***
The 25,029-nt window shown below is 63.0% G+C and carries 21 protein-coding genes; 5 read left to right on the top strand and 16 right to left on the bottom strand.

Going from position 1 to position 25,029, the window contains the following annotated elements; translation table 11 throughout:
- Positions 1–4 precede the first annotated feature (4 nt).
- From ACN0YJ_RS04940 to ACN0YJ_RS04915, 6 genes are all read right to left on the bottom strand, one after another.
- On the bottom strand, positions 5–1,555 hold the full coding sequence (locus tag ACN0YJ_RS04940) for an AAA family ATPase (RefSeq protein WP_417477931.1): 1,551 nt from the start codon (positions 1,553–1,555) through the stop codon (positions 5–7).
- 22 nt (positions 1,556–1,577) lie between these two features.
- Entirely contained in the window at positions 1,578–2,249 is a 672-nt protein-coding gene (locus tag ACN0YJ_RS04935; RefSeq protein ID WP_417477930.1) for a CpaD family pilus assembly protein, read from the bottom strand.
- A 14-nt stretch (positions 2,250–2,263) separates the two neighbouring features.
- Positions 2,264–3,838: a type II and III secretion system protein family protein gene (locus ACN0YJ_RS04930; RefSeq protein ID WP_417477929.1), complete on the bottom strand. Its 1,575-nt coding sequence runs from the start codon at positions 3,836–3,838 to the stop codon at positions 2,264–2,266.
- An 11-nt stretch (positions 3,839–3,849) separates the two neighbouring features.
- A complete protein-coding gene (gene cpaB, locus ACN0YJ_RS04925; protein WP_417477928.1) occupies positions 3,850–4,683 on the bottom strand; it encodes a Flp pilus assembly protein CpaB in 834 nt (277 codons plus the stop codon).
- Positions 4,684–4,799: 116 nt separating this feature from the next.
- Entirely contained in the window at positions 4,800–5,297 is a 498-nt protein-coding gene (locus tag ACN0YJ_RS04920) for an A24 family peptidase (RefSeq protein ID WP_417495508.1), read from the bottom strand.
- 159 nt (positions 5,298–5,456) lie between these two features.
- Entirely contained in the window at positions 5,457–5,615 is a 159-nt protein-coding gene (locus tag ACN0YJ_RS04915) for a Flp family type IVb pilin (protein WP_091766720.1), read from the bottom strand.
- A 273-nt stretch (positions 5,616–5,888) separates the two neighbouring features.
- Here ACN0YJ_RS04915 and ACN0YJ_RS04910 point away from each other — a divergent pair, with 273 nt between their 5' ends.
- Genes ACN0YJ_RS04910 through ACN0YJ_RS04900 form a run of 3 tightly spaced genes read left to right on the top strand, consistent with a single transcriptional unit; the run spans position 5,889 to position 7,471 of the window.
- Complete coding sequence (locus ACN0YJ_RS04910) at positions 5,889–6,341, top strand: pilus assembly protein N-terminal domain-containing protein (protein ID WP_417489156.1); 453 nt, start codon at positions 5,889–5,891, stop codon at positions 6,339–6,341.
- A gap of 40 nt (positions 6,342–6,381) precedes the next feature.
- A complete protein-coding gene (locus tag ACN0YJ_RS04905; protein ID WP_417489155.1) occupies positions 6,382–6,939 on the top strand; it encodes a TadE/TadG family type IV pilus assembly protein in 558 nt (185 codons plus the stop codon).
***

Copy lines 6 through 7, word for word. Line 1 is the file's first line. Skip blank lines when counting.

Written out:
- 22 nt (positions 1,556–1,577) lie between these two features.
- Entirely contained in the window at positions 1,578–2,249 is a 672-nt protein-coding gene (locus tag ACN0YJ_RS04935; RefSeq protein ID WP_417477930.1) for a CpaD family pilus assembly protein, read from the bottom strand.